Verizon's kicked off a legal attempt to overturn the Federal Communications Commission's recently-adopted rules on net neutrality.
It's filed an appeal in the United States Court of Appeals for the District of Columbia Circuit, challenging the FCC's Report and Order on the new rules.
"Verizon has long been committed to preserving an open internet and meeting the needs of our customers," says Michael E Glover, Verizon senior vice president and deputy general counsel.
"We have worked extensively with all players in the internet and communications space to shape policies that ensure an open internet and encourage investment, innovation and collaboration with content providers and others to meet the needs of consumers."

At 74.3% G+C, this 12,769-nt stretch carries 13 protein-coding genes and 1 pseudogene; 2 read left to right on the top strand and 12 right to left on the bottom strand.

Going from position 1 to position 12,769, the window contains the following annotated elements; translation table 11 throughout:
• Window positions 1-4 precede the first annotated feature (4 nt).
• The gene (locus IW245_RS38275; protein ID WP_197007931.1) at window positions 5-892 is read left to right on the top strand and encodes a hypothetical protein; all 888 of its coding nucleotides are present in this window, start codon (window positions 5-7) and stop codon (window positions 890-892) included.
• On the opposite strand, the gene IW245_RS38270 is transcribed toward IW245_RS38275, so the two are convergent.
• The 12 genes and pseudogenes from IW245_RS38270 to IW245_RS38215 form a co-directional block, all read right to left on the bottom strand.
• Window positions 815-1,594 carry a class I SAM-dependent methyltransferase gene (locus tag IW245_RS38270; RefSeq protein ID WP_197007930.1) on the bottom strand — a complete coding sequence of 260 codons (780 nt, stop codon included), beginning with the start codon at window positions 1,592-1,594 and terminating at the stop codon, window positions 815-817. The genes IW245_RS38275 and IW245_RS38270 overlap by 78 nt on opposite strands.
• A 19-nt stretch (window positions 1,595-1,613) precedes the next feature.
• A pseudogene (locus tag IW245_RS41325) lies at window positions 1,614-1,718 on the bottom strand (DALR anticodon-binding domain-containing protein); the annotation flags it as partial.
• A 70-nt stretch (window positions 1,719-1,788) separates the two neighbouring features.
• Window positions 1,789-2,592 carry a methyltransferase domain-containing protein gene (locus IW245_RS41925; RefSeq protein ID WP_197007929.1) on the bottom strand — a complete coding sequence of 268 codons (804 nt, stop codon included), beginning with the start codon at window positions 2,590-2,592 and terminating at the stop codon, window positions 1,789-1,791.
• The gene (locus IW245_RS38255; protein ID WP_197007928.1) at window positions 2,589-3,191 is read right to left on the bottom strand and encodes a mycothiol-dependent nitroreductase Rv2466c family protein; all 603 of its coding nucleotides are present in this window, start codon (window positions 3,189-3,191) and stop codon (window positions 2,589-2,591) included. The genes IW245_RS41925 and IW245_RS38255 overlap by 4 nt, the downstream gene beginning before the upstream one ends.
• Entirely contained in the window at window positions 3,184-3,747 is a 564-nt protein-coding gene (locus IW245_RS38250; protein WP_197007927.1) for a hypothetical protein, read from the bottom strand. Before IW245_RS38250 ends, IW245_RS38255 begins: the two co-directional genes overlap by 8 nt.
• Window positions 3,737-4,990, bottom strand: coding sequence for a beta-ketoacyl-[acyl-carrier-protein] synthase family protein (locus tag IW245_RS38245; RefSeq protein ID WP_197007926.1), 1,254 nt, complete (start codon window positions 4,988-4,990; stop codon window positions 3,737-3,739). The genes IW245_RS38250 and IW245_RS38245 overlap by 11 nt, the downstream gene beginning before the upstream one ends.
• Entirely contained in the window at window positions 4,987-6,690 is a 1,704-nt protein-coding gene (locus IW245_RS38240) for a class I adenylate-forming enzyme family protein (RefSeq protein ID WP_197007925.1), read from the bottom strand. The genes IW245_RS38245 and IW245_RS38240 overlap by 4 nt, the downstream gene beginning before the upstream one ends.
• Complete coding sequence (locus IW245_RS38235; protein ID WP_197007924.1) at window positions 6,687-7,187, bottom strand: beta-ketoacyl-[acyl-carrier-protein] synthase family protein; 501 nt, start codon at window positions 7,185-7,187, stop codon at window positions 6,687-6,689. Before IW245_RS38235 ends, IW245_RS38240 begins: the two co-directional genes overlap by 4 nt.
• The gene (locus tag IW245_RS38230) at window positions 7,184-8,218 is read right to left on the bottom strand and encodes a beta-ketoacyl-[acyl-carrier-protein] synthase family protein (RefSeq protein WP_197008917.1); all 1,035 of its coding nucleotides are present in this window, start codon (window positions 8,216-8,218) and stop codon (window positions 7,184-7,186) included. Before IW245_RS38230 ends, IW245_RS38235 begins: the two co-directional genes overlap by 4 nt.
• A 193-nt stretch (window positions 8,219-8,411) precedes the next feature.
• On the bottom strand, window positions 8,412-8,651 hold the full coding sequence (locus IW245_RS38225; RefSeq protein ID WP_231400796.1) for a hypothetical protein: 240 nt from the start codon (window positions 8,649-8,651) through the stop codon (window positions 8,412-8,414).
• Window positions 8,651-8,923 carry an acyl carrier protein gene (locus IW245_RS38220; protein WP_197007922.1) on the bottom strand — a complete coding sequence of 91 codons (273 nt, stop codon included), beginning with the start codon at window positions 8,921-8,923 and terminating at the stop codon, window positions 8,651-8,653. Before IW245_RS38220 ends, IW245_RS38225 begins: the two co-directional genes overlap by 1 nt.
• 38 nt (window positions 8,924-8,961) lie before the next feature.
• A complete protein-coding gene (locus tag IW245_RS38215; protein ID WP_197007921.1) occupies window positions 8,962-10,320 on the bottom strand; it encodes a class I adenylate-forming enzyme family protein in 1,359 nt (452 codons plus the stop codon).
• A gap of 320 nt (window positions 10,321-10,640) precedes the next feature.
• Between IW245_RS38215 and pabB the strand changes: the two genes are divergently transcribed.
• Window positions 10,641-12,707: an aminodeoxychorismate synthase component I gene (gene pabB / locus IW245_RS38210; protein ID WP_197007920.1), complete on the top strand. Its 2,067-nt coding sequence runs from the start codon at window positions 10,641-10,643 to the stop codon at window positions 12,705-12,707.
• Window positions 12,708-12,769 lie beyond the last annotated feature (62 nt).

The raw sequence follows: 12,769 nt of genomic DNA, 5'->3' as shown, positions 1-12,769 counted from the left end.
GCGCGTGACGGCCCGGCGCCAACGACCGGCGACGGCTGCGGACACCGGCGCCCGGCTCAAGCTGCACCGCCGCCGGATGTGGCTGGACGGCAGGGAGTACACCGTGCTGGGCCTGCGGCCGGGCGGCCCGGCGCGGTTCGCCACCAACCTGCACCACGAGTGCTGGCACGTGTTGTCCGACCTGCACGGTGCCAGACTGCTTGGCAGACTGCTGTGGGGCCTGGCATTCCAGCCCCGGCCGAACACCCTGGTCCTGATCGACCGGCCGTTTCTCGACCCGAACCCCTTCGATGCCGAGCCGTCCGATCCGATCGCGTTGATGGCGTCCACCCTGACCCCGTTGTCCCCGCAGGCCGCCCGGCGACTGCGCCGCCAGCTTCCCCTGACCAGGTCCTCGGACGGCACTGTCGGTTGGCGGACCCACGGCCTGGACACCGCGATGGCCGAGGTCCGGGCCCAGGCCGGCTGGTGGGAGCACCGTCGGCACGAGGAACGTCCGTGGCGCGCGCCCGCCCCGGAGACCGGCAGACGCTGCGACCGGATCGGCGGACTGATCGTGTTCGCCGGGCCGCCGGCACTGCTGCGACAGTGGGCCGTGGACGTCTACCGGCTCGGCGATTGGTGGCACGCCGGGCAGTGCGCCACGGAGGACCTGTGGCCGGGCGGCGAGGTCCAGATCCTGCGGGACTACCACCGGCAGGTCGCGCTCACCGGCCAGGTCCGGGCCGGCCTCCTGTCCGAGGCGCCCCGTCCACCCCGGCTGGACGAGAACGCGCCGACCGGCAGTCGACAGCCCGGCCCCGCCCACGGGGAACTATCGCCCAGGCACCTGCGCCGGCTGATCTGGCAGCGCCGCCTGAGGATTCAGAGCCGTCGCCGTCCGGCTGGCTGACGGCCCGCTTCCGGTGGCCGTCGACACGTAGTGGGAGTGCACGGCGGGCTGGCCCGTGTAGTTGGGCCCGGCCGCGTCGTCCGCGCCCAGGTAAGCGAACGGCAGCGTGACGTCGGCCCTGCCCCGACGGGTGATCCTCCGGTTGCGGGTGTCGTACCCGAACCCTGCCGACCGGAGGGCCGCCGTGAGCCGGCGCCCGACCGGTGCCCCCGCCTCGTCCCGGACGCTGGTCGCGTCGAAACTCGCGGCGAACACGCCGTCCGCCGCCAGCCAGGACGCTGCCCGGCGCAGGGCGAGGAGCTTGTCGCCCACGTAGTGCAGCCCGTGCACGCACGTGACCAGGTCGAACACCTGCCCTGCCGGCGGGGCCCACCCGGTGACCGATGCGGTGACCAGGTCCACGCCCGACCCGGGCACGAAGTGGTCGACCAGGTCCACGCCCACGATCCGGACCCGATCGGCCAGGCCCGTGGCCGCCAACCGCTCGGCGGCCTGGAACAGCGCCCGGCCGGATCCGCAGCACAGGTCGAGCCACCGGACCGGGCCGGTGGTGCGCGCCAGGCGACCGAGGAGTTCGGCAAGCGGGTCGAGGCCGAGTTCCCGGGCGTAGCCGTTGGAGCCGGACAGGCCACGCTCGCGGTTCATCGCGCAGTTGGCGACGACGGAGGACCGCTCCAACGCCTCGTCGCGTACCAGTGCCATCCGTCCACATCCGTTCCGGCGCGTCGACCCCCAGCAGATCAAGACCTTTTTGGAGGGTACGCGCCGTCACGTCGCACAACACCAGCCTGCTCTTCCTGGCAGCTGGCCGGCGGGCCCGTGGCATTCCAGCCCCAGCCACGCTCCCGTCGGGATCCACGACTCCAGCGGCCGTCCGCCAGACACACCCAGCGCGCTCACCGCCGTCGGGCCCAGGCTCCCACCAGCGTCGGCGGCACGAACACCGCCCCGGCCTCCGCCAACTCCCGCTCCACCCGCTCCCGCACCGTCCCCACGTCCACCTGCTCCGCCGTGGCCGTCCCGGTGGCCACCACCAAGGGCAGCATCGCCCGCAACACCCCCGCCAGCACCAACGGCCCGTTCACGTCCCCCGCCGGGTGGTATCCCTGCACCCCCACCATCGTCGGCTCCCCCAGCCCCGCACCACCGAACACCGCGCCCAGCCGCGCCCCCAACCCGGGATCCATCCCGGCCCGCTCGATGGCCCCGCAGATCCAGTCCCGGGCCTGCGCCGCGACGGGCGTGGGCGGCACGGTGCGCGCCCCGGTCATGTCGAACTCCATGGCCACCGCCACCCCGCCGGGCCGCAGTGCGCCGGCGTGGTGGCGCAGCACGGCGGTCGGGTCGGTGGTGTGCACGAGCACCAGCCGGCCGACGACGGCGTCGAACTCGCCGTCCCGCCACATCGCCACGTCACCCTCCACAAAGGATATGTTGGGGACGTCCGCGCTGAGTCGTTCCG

Glover says he believes that the FCC has gone too far in attempting to regulate how internet service providers handle the provision of content.
"Today's filing is the result of a careful review of the FCC's order. We are deeply concerned by the FCC's assertion of broad authority for sweeping new regulation of broadband networks and the internet itself," he says.
"We believe this assertion of authority goes well beyond any authority provided by Congress, and creates uncertainty for the communications industry, innovators, investors and consumers."
By choosing this particular court, Verizon appears to be hoping for a re-run of the ruling last spring that the FCC has overstepped the mark in trying to penalize Comcast for blocking web traffic. It's even asked if it can have the same judges.
To file a case in this court, it had to cast its request as an appeal against the terms of existing licenses, rather than initiating a new challenge, which would have been heard in a federal district court.